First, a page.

My high school English teacher once said,
Go home and write to me
About how your story
Has impacted you as a writer.
Is it easy enough to put it into words?
I am eighteen, Hispanic, born in Miami Beach.
I went to school in South Miami, then Coconut Grove, then here
to this Institute on the West side called Georgia Tech.
I was not the only “second-generation” Cuban-American in my high school class.
Unlike here at Tech, I was the majority.
The steps from Freshman Hill above the center of campus lead down into Tech Green,
through the Student Center, then I pass Ferst,
Boggs, Love, Burger Bowl, and I come to Armstrong,
the HeftyStrong of Georgia Tech, where I take the stairs
up to my dorm, sit down, and write this paper again:
Who am I? It is not easy to know for you or me
at my age, at eighteen.
Am I Cuban? Am I American? What does it mean to be Cuban-American?
How is my story different from others?
How is it the same? But I guess I’m what
I feel, see, touch, smell, taste, and hear, Atlanta, I hear you.
Hear you, hear me—we two—you, me, talk on this paper.
(I hear Miami, too.)
Atlanta and Miami: where a minority is the majority.
The two cities still differ completely
and I am completely different in them.
As a college student in Atlanta,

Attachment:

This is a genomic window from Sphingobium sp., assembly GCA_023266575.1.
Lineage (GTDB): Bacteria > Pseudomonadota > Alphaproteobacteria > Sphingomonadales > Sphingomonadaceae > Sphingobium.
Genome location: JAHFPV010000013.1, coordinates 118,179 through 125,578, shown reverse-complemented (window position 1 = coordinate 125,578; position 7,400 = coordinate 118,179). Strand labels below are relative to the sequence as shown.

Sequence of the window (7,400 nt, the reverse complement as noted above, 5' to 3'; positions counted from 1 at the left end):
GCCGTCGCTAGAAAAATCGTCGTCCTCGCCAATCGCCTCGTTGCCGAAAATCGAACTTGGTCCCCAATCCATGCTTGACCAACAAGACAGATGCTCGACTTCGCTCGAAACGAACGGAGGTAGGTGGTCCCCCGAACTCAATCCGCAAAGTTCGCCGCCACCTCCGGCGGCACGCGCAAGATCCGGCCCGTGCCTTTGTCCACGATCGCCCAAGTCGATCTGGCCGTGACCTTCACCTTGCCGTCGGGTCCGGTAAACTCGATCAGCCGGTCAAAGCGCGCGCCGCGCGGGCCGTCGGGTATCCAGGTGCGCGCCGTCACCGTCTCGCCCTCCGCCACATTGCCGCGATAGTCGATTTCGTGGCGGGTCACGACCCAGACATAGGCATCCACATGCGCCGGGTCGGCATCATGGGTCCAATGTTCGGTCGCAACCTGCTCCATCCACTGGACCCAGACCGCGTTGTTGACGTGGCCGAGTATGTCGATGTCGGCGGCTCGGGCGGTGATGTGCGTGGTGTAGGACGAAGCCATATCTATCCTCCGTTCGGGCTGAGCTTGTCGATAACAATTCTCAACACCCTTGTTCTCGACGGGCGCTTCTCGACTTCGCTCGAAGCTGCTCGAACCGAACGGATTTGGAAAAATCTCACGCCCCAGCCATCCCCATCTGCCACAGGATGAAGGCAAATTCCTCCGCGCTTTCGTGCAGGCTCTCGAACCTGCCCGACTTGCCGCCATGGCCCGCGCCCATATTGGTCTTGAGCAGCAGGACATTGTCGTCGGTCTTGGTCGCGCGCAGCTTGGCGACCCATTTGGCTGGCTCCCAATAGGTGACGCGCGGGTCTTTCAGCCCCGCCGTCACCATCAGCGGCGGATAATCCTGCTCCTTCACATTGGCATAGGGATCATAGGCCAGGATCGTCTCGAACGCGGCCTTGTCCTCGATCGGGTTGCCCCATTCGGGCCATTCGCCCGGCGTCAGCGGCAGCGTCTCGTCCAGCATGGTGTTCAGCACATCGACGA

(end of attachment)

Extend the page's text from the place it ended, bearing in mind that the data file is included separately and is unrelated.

can I even claim to know Atlanta yet?
It is a mystery to be unraveled my next four years.
A new place to learn, think, and discover
myself in a new context,
away from what I know
and those who knew me,
where I am a minority.
Miami is filled with second-generation Cuban-Americans.
Just because my story is similar to others
does not make it “invalid.” Does it make it worth less? Me—who?
Well, I like to laugh, talk, eat, and have crushes on boys.
I like to experiment, read, learn, and reflect on my life.
I like a BIRD for a Christmas present,
or a streaming service account—Netflix, Hulu, or Disney +.
I guess being Hispanic doesn’t make me not like
the same things my classmates like who are of other ethnicities.
But I also like Cuban Cafecito, croquetas, arroz con pollo,
dancing salsa, listening to reggaeton.
So will my page be a different color from my father’s?
Being him, it will be white.
Being me, I don’t know what to label myself.
In the U.S. it will be white. Hispanic is not a race.
But in Cuba or Spain, I am not white.
How do I define myself so I don’t betray my mother or father?
How do I define myself so I don’t betray my “true” identity?
What do I identify myself as?
How do others identify me?
All I know is my story will be a part of you, teacher.
You are Filipina, from a family of immigrants too,
a part of me, as I am a part of you.
That’s what both our grandparents fought to come here for.
Sometimes perhaps you don’t want to be a part of me,
nor do I often want to be a part of you.
But we are. That’s the truth.
As I learn from you and respect your creative voice,
I guess you learn from me and respect mine—
although you’re older—and wise—
and know what is considered “good” writing,
a “unique” story.
And you somewhat know yourself better than me. Do you?
This is my page for English A.